ZYZZYVA EventsOctober 5, 2016
In Conversation with Vanessa Hua
Location: 7:30 p.m., The Booksmith, 1644 Haight Street, San Francisco.
Description: Hua, the award-winning writer and author of the story collection "Deceit and Other Possibilities," discusses her work with Managing Editor Oscar Villalon. Free. For more info: http://bit.ly/2auWKLhOctober 15, 2016
ZYZZYVA Fall All-Stars at Litcrawl
Location: 6 p.m., Dolores Park Cafe, 501 Dolores Street, San Francisco.
Description: Readings by contributors Earle McCartney, Caille Millner, Dominica Phetteplace, Octavio Solis, and Deb Olin Unferth, hosted by Managing Editor Oscar Villalon. Free. For more info: http://sched.co/7vp4
ZYZZYVA e-mail updates
Tag Archives: Brazil
Musician and author Chico Buarque came of age with the installment of a brutal military dictatorship in Brazil, one that was to last for more than twenty years until it toppled in 1985. A pioneer and experimenter within bossa nova, Buarque wrote subtle lyrics protesting the regime’s violent suppression of dissidents, songs that made it into his country’s popular consciousness. To this day Buarque is regarded in Brazil as a vital cultural stalwart, an artist who, since the early ‘60s, continues to examine his country and instill large social change. His most recent novel, Spilt Milk (Grove/Atlantic, 177 pages, translated …Continue reading
In his preface to Clarice Lispector’s A Breath of Life (Pulsations), editor Benjamin Moser calls the four new translations from New Directions of Lispector’s novels—including Água Viva, Near to the Wild Heart, and The Passion According to G.H.—“the most important project of translation into English of a Latin American author since the complete works of Jorge Luis Borges were published a decade ago.” This is hardly a disinterested opinion: Moser himself kicked off the retranslations of Lispector’s work with The Hour of the Star (New Directions), published late last year. He also published a biography of Lispector in 2009, Why …Continue reading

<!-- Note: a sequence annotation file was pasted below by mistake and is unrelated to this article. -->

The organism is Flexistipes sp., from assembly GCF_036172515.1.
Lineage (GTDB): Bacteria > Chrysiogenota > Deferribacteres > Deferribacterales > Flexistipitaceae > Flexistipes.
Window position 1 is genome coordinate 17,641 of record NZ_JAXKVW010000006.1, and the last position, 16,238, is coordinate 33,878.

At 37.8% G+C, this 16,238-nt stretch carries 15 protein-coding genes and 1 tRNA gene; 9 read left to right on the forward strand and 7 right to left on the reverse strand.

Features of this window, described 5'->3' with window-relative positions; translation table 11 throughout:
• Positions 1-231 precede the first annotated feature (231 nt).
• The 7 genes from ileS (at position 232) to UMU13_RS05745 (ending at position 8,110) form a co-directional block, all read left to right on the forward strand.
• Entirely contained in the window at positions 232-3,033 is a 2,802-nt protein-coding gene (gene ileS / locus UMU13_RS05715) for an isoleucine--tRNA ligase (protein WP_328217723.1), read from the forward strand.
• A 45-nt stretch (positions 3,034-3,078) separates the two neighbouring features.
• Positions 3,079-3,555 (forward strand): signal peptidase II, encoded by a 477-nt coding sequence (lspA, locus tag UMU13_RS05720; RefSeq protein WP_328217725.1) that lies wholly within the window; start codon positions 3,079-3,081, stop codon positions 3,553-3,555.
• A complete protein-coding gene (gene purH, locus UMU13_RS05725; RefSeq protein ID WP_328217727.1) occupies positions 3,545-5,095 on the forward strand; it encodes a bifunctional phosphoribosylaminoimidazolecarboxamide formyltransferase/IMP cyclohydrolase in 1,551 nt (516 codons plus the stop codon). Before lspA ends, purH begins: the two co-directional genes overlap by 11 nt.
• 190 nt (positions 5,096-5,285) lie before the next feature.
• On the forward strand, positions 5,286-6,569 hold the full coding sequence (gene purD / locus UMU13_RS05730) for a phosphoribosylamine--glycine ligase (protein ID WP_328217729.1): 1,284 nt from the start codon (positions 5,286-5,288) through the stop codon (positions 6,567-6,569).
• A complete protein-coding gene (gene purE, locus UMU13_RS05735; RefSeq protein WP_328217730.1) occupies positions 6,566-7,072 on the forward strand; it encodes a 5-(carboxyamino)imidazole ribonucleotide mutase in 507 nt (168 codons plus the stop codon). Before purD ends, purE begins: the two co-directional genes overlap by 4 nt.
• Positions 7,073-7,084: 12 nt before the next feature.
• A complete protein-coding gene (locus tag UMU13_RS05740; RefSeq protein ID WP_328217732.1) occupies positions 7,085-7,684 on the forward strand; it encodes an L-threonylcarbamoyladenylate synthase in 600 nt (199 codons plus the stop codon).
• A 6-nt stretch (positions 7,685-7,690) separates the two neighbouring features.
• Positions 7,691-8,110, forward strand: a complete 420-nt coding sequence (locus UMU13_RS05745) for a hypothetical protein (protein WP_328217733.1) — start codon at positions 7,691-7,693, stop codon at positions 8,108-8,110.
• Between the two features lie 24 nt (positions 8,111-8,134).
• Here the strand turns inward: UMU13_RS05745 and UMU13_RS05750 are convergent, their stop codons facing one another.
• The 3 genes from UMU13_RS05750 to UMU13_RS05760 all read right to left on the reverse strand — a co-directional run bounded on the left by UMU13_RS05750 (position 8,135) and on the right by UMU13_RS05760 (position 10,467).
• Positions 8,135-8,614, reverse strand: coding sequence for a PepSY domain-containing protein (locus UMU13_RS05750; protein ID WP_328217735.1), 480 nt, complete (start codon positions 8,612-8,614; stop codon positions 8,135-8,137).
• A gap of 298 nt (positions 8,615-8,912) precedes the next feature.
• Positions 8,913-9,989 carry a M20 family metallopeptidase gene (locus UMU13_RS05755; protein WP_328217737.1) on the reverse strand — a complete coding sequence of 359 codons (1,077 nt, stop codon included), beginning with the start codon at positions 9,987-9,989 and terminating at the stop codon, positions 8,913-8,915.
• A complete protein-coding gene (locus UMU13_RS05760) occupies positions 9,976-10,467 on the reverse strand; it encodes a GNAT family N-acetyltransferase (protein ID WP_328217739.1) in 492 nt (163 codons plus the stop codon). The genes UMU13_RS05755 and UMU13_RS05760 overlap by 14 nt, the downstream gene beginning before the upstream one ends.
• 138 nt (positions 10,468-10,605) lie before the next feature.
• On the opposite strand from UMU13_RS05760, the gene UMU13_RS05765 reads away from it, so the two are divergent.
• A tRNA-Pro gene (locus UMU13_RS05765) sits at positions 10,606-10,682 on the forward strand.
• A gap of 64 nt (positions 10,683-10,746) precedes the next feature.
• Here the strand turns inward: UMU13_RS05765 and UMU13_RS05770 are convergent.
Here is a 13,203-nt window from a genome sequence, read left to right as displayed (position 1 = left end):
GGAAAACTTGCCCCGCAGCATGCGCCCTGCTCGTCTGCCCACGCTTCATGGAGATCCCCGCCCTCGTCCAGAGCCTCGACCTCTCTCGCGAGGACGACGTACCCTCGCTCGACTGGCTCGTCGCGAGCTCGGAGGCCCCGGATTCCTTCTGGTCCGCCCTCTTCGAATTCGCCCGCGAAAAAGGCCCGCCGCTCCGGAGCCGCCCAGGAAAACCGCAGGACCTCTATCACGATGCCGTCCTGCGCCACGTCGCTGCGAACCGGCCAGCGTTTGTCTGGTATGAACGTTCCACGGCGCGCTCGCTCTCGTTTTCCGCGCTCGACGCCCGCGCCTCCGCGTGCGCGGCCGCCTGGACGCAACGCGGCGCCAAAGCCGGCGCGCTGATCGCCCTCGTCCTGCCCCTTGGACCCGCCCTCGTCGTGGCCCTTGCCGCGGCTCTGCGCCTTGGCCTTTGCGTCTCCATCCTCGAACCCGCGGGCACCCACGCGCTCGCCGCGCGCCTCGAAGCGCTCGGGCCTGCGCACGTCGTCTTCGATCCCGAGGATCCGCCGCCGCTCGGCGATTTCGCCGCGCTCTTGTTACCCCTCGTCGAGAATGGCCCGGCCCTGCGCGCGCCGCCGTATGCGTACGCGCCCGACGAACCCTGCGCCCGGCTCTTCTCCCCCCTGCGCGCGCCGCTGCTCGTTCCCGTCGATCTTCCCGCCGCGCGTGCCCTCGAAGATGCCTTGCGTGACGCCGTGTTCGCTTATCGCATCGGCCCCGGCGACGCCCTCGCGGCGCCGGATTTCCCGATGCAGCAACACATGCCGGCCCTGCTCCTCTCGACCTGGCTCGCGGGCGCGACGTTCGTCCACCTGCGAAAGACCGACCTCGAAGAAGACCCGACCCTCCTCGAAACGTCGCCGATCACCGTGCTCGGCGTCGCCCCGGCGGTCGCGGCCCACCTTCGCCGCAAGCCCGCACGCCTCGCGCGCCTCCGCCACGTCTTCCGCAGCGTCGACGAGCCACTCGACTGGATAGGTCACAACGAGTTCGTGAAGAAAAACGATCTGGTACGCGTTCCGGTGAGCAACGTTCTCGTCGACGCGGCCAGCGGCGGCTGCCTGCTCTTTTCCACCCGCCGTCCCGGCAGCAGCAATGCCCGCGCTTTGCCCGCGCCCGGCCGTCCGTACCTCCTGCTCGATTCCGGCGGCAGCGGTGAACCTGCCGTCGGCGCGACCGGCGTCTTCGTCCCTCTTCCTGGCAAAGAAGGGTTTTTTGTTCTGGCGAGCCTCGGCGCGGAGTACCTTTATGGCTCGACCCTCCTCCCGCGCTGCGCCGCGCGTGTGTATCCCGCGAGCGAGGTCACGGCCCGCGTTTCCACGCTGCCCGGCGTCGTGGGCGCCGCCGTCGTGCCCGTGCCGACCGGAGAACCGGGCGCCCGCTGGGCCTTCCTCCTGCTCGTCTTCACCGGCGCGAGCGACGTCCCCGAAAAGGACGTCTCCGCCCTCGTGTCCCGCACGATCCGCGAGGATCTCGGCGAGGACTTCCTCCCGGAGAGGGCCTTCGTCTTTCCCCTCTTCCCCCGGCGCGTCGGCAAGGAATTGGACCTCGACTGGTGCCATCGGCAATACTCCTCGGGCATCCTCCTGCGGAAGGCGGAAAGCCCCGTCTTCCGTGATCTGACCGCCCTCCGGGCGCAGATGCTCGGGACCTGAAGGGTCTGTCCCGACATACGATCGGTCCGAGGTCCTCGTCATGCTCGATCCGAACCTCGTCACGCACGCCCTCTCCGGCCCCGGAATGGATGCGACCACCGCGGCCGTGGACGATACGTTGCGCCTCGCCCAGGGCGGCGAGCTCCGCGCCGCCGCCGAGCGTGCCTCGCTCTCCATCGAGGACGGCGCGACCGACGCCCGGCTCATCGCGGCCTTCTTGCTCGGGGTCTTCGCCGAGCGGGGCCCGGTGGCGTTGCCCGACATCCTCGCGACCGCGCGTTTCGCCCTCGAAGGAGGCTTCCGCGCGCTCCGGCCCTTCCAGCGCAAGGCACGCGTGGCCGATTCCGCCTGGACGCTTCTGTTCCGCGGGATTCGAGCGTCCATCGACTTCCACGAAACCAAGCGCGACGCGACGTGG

My faith in reading — shattered by texting, an increasingly illiterate America, and The Real Housewives of Beverly Hills — has been restored by a book about a walk in the park. Sergio Chejfec‘s My Two Worlds (Open Letter Books; 120 pages), translated by Margaret B. Carson, concerns itself with one walk in one park: a green expanse in the unnamed Brazilian town where Chefjec, a visiting Argentine academic, is attending a literary festival where he imagines himself looking “like a fugitive trying to blend in.” Consulting a map, seeing that green spot, he feels his heart race: “For me …Continue reading